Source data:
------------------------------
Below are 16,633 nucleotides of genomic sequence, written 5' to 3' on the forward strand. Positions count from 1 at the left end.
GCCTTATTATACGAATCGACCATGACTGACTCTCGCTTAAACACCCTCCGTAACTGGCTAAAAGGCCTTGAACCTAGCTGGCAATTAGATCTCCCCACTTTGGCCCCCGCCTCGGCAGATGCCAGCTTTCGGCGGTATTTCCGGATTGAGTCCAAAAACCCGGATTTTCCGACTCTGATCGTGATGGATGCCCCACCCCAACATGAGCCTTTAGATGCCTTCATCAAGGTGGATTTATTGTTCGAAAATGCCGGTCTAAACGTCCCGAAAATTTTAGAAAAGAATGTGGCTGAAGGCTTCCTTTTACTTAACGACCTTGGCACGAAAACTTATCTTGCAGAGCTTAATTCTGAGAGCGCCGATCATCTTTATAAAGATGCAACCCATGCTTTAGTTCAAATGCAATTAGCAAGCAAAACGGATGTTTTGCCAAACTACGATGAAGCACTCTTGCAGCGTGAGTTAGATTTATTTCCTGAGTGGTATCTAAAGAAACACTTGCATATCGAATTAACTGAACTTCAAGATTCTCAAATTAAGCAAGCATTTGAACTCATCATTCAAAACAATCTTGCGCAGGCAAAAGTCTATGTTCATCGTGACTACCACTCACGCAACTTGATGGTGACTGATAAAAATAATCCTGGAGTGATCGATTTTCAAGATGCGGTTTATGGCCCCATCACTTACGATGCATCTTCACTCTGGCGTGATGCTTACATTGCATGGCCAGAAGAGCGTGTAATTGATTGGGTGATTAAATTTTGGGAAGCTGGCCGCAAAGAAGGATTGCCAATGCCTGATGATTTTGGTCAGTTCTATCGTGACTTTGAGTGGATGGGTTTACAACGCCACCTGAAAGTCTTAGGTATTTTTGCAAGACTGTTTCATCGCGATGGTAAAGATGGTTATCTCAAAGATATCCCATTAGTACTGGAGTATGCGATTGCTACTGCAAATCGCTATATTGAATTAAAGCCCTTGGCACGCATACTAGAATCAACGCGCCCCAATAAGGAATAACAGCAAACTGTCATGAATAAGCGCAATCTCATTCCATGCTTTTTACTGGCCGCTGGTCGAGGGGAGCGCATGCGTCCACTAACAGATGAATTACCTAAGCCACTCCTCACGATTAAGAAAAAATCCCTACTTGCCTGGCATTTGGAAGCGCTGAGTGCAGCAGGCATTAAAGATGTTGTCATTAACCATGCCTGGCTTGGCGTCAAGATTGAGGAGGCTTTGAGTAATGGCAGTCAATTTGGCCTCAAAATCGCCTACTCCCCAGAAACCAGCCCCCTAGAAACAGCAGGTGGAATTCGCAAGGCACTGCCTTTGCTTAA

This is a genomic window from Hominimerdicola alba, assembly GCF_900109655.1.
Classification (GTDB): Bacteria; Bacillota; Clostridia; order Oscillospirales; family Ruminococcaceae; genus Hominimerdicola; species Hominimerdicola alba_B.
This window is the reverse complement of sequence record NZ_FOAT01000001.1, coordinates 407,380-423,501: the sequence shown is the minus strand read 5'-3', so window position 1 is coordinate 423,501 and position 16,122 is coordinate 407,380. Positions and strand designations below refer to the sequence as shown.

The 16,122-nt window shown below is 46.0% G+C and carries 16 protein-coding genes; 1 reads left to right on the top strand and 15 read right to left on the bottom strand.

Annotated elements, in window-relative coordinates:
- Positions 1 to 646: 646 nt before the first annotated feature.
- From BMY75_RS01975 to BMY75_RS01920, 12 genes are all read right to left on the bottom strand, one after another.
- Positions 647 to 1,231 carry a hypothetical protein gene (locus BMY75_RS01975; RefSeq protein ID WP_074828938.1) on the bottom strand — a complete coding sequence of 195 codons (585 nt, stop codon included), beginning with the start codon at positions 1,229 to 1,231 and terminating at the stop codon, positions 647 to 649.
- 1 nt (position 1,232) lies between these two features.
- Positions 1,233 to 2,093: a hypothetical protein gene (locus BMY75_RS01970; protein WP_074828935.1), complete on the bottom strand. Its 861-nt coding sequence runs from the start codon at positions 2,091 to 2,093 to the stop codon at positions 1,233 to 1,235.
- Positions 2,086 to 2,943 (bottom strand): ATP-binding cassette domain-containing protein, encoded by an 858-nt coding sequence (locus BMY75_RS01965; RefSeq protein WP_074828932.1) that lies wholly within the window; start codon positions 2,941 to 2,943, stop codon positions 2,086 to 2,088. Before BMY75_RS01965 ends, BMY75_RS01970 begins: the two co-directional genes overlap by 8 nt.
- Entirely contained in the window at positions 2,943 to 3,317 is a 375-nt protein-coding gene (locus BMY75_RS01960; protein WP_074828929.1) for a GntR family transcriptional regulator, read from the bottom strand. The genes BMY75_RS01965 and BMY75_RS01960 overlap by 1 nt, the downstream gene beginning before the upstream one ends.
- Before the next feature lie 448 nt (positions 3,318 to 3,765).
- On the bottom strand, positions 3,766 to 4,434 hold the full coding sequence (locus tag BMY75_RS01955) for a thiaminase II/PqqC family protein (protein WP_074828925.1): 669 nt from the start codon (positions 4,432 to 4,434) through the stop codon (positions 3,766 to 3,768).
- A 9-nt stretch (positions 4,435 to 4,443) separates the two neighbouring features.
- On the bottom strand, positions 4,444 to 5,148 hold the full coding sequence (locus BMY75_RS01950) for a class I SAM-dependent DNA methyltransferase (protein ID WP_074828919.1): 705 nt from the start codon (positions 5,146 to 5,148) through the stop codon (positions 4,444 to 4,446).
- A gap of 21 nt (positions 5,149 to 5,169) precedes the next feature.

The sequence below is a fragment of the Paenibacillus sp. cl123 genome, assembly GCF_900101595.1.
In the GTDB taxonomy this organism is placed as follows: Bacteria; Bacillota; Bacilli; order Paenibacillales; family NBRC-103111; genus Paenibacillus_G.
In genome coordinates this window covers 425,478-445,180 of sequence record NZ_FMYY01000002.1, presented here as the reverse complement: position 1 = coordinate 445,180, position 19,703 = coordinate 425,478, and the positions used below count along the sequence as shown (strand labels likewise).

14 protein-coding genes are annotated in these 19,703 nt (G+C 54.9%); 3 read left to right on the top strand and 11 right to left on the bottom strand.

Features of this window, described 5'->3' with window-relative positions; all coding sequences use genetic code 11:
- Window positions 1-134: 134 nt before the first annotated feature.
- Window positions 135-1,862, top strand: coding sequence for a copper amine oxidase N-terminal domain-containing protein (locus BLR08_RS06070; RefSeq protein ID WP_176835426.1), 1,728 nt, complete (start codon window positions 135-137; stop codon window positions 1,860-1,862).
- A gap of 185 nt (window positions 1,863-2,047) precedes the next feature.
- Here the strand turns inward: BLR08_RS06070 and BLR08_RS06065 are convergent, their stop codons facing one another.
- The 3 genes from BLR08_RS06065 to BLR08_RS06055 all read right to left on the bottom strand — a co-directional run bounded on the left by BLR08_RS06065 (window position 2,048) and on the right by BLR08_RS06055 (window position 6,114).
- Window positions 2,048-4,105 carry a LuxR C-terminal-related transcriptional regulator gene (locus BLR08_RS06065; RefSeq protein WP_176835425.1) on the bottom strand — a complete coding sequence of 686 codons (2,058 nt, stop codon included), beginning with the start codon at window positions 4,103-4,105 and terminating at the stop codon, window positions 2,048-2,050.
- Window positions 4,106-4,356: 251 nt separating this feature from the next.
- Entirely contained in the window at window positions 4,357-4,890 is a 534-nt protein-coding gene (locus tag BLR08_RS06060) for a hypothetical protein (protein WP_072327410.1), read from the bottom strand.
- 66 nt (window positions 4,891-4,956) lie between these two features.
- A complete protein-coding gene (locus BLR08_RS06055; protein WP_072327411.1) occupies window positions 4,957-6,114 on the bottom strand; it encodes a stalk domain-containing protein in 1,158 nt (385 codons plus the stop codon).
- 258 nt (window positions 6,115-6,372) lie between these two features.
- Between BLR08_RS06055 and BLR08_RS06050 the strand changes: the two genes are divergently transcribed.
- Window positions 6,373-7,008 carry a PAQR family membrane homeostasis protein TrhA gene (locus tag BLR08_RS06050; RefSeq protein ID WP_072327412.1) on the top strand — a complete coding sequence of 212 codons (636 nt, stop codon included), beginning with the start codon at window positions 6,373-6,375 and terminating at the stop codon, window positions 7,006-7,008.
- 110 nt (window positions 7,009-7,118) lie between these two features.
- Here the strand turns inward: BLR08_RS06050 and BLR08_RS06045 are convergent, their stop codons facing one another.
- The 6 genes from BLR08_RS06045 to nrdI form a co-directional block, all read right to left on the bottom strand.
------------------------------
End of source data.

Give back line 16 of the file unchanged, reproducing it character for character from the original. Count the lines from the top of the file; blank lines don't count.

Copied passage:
- On the bottom strand, positions 3,766 to 4,434 hold the full coding sequence (locus tag BMY75_RS01955) for a thiaminase II/PqqC family protein (protein WP_074828925.1): 669 nt from the start codon (positions 4,432 to 4,434) through the stop codon (positions 3,766 to 3,768).